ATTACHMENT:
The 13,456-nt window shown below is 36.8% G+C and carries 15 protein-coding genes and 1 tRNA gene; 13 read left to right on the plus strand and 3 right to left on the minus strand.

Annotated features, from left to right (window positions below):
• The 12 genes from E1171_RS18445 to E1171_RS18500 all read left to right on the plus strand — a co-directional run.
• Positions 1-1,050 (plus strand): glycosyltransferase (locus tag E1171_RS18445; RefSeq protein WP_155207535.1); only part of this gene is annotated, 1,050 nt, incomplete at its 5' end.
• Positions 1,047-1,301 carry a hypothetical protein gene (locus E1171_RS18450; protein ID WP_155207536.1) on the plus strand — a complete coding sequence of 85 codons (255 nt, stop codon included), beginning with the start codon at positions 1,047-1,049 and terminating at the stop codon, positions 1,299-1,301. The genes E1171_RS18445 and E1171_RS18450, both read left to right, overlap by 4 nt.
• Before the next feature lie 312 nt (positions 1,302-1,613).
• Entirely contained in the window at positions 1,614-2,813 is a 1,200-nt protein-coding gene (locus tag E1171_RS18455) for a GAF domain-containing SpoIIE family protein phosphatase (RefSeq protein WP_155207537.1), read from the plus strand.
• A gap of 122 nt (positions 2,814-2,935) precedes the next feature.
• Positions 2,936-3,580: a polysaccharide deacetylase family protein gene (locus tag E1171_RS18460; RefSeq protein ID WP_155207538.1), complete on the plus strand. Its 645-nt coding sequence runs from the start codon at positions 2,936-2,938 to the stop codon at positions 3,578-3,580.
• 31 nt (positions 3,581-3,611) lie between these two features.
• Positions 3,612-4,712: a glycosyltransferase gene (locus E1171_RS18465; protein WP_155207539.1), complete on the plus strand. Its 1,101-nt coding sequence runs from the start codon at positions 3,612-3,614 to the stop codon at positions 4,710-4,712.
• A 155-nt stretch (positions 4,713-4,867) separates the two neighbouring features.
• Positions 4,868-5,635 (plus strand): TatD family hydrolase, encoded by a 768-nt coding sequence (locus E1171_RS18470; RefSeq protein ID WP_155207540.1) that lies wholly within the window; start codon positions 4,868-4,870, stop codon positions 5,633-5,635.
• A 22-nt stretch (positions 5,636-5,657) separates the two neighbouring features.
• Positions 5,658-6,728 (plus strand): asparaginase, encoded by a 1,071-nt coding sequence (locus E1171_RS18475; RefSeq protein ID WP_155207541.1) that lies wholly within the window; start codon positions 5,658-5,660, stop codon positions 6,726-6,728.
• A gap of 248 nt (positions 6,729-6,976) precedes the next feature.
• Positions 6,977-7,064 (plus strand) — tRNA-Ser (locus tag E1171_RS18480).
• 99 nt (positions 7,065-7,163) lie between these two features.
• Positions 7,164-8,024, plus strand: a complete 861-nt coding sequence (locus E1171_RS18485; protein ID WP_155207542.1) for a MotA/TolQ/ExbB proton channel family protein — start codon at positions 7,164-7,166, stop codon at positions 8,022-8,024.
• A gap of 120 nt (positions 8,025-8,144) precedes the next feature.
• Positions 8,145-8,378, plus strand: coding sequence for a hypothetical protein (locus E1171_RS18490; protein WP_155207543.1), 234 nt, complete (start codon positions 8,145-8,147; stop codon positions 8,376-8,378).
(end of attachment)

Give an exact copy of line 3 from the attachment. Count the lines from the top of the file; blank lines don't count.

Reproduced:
• The 12 genes from E1171_RS18445 to E1171_RS18500 all read left to right on the plus strand — a co-directional run.